The commercial and infomercial age

Later, commercials would create entertaining breaks during the intermissions of these shows. In the 1960s, short, entertaining broadcasts during these intermissions advertised programs like Kodak.

Characters embodying different brands and attitudes represented by a company became popularized. The Marlboro Man exuded masculinity to change the way the public viewed Marlboro cigarettes. Other iconic characters, like Tony the Tiger, became humanized and made their TV debut in the 1970s. These characters are so successful that they are still recognizable to this day!

In the 1980s, these exciting developments allowed for the creation of 30-minute infomercials. Paid Programming and As Seen On TV branded products, often with unintentionally hilarious commercials, became more prominent. Usually, someone would demonstrate a fantastic new product, later even allowing for viewers to call in and cash on in on the deal. Despite being labeled, it is not uncommon for people, especially our parents and grandparents, to believe the claims of this programming.

Advertorials in the Internet Age

There are several strategies used by advertisers to build their brand and market products today. While it is one of the most antiquated forms, the long-form MacManus-style advertorial lives to this day. Often these sponsored stories are published on news and tech websites. By the 2010s, digital media companies like Mashable and even news sites like Forbes craft sponsored content. As I discuss a little later, even disclosing this sponsorship does not absolve these advertorials from potential harm.

Other brands moved away from directly centering a mascot or their product within their commercials. Ads needed to generate buzz and go viral. When these advertisements fall flat, they are a truly awful sight to behold. McDonald’s Random Red Couch ad tried to capitalize on randomness and other aspects of internet culture. The HeavyWeight podcast recently discussed this ad and why it failed. But who could forget Pepsi’s recent advertisement featuring Kendall Jenner? The ad unwittingly trivialized several social movements and protests, making the brand appear out of touch and unempathetic.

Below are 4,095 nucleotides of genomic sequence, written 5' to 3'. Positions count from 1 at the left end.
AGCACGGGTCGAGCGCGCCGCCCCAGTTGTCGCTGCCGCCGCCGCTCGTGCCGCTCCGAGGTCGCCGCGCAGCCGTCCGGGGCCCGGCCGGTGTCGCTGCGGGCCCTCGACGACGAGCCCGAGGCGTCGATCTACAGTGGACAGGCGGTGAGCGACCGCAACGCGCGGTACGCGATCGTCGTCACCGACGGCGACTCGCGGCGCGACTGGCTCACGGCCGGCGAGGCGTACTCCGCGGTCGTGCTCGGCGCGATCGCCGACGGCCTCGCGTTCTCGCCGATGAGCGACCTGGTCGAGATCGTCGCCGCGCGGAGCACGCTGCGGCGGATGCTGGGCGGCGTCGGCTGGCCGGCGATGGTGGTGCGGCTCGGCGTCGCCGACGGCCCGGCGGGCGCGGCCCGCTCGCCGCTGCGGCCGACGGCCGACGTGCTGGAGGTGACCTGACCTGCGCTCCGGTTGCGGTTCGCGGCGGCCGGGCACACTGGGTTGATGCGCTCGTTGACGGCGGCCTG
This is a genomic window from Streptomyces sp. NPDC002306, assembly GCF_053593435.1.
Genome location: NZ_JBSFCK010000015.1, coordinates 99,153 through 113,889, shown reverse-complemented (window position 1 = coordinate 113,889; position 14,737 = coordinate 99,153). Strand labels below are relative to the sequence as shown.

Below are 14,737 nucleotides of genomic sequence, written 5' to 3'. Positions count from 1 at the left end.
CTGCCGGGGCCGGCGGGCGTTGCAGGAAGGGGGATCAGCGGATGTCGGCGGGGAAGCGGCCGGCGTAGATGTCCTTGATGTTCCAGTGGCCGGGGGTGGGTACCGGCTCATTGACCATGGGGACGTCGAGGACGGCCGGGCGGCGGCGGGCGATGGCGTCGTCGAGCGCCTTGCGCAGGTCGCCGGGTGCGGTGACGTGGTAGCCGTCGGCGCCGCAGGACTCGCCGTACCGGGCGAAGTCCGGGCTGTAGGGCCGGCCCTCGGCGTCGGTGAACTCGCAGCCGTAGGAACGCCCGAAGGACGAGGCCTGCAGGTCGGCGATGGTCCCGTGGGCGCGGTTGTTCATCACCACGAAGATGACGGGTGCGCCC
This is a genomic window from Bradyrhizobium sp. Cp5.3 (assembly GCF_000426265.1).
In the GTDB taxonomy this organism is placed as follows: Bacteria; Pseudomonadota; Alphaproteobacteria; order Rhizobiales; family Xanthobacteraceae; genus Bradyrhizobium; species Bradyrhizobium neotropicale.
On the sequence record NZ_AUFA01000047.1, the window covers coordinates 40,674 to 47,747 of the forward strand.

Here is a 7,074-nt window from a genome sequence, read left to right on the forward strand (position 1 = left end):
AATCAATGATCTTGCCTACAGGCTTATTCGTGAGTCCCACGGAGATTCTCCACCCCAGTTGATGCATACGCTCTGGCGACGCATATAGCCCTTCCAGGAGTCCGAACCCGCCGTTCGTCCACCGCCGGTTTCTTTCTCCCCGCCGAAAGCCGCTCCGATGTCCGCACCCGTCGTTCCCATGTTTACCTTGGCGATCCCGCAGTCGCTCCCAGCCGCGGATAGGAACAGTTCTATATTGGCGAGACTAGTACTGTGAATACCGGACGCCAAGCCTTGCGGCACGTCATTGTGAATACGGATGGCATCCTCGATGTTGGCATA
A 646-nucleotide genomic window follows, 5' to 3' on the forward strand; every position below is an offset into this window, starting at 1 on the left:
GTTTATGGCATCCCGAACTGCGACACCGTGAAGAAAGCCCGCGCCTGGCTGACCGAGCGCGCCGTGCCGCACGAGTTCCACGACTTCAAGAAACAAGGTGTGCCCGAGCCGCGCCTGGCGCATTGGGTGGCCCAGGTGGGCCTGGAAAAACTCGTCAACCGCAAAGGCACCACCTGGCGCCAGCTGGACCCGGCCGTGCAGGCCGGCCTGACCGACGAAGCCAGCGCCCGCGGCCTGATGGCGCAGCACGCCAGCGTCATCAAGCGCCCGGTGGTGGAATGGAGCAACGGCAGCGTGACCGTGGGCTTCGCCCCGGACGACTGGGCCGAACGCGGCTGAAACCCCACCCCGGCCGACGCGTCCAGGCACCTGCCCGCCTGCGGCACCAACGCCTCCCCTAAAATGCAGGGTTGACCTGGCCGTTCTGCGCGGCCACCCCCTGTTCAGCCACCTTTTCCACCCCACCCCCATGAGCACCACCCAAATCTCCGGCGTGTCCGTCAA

Additionally, brands on Twitter and Facebook leave snarky comments, engaging with fans and followers. Similarly, playing it safe on social media might not create any engagement for your brand. But integrating within the cultural zeitgeist is difficult and could lead to embarrassment for the brand. I do not think that these brands, directly engaging with their consumers, are harmful because there is no deception. Consumers are aware that they are interacting directly with the brand.

The Long-Form Advertorial’s Fall From Grace

Do you think you could pick out the sponsored content from a glance?

A 2016 study found that while your average consumer could pick out the logo from the sponsored content, they were likely to process it as a standalone ad. The way ads disclose their sponsorship is not regulated and may look separate from the advertorial itself. Two-thirds of the 343 participants could not identify an advertorial as a piece of advertising. The participants did not like the deceptiveness of the brands either. When they did figure out an ad was disguised as editorial content, consumers perceived both the brand and the published more negatively.

While MacManus emphasized authenticity and honesty through his advertising strategies, many companies abandoned these ideals. Forbes reports that two of five publishers do not abide by the Federal Trade Commission guidelines. This lack of regulation is problematic for consumers, especially since we as consumers do not appreciate deceptive tactics. Perhaps the root of the problems is that these advertisements rely on deception at some cognitive level.

But once Pandora’s box is opened, we can’t put the advertorial back in. Advertorials may contribute to the current state of mistrust with news and the media. Inevitably, companies with more money may hire better advertisers while smaller grassroots groups might be out-competed. We need better regulations and stricter penalties in place for advertorials. Above all else, we need more honesty in advertising in the media. In addition to retaining positive brand credibility, it may also prevent more users from turning away from publishers.

Will this once-respected long-form art of advertorials recover from its fall from grace?

Written by

Neuroscientist and Science Communicator | 2020 FameLab Ireland Winner